Marketing Center

Seven key cornerstones of market research

Learn how to gather information to help grow your business.

To successfully grow your business, you have to first understand your customers and what differentiates your product or service. Market research can help define your customer base, determine where your business is succeeding, and reveal where there’s room for improvement. Before you get started, make sure you understand the basics of market research.

1. Market research defined

Market research is the process of systematically collecting and analyzing information to understand your target audience, potential business risks, and sales opportunities. It can be either qualitative or quantitative in nature: quantitative research highlights specific data, while qualitative solicits opinions and feedback.

2. Primary and secondary research

Primary research seeks to answer questions specific to your product or business through surveys or focus groups created specifically for your business needs. Secondary research covers broader industries or regions through studies, surveys, and analysis conducted by government agencies, academic researchers, and trade groups.

3. Finding market data

The U.S. Bureau of Labor Statistics gathers many measures of economic data that may apply to your business. The Small Business Administration offers business guides for specific industries. Explore trade groups within your industry for more niche research and forecasts.

4. The value of surveys

A customer survey is an effective way to get to know your customers. To make the most of your survey, first determine the primary goal. Then, choose a set of participants that fit your target demographic. For your survey to be statistically meaningful, collect an appropriate sample size — SurveyMonkey recommends starting with 400 people.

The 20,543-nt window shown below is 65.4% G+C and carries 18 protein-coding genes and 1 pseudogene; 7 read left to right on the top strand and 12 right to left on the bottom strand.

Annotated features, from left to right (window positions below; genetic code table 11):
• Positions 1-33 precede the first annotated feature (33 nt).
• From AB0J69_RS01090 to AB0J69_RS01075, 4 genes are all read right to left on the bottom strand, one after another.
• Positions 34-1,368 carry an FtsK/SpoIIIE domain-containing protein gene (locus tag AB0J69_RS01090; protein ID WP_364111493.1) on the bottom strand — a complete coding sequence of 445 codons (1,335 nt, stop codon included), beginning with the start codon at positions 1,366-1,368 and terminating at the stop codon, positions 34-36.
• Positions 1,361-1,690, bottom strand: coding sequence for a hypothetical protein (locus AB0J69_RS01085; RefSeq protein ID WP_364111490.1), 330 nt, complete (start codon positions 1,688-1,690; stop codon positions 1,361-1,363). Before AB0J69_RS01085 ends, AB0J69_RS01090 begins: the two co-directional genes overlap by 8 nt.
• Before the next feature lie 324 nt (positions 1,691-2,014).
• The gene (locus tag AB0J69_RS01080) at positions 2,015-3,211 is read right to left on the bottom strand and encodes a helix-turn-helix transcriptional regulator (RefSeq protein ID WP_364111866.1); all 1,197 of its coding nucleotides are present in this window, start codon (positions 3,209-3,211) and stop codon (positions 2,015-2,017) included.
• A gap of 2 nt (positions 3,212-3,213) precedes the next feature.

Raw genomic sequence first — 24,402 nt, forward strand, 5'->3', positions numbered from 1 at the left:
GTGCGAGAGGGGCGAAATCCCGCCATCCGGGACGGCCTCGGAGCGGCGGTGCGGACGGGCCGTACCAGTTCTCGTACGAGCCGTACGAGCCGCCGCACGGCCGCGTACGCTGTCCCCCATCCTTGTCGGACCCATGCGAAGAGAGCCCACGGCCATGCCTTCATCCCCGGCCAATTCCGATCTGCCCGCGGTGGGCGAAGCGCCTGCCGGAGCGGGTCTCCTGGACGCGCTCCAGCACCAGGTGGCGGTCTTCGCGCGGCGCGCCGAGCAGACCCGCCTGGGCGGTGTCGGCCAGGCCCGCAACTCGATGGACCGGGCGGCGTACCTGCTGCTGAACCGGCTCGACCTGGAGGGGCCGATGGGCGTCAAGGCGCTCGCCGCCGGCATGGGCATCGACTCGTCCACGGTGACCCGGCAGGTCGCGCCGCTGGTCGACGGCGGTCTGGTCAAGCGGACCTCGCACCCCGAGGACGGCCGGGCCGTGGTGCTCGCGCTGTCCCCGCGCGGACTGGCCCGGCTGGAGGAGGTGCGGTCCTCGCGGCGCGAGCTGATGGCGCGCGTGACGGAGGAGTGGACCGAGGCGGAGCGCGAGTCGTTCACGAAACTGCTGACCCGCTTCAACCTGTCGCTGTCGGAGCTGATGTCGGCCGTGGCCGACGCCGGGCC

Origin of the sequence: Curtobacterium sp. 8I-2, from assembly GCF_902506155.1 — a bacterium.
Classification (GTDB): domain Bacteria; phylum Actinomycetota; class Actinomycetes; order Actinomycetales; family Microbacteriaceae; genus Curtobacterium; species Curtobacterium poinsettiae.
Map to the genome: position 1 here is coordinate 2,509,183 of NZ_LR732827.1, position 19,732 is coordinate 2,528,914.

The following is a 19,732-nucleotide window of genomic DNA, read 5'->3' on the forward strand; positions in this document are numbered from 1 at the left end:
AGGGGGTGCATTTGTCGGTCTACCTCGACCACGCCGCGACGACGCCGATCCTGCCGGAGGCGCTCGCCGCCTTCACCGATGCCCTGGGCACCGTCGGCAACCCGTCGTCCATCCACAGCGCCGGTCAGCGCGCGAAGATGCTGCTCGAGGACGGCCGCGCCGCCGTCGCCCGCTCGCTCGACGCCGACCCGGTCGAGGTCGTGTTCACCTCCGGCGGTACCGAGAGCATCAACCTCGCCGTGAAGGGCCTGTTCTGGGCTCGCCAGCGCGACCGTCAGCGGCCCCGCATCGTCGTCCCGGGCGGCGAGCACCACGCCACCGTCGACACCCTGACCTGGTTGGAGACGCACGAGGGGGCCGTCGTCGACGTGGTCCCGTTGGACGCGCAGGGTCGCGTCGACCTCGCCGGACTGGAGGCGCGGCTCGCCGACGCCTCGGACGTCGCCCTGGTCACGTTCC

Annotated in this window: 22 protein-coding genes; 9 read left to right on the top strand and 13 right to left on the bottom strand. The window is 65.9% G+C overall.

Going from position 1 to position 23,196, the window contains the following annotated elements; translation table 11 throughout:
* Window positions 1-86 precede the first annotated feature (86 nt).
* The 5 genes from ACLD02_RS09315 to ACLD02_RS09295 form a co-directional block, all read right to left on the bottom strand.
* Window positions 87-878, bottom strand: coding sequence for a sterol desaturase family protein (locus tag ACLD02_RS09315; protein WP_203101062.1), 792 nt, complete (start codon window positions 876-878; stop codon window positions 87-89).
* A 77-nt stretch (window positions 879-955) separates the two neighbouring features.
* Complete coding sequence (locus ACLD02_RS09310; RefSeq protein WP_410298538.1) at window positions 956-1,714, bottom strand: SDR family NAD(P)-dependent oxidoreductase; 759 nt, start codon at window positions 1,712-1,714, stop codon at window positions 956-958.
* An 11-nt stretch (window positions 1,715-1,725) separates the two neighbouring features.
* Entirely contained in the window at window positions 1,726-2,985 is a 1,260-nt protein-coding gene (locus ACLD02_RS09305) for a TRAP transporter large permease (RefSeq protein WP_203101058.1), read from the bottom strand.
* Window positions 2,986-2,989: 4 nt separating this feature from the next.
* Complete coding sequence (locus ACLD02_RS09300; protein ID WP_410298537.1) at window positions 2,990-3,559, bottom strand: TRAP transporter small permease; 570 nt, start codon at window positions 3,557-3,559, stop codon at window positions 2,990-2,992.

5. Focus groups

Inviting groups of five to 10 people from your target audience to respond to open-ended questions about your business can help you analyze the comments and quantify the data from your target audience. Recording the discussions (with permission from the interviewee) can help you look for patterns and big ideas that may emerge from your focus group and audience.

6. Know the disadvantages

Traditional market research has the advantages of clear boundaries and goals, but it’s important to consider the cons in addition to the pros. For example, survey response rates may be low meaning that the findings may be suspect, and conducting focus groups can become expensive.

While market research can help inform your decision-making, you need to be sure that you are not allowing your own personal biases to color your response to the results. You also need to understand the inherent biases in your research sample.  Whether you are conducting a focus group or a quantitative survey, there are biases in the way you target your participants and who is likely to respond.  The researcher should take these potential biases into account before generalizing their findings to a broader audience. 

7. How to start

If you are able to find relevant secondary research then use that information to first gain general knowledge about your industry and market before you embark on your own primary research. The next steps are to determine the objective of the research and draft the initial questions you’d like to have answered. You may find that your questions will require a qualitative type of survey rather than a quantitative one.

Want to know more about customer surveys? Learn how conducting surveys can help test new products or determine the effectiveness of your current marketing strategy.

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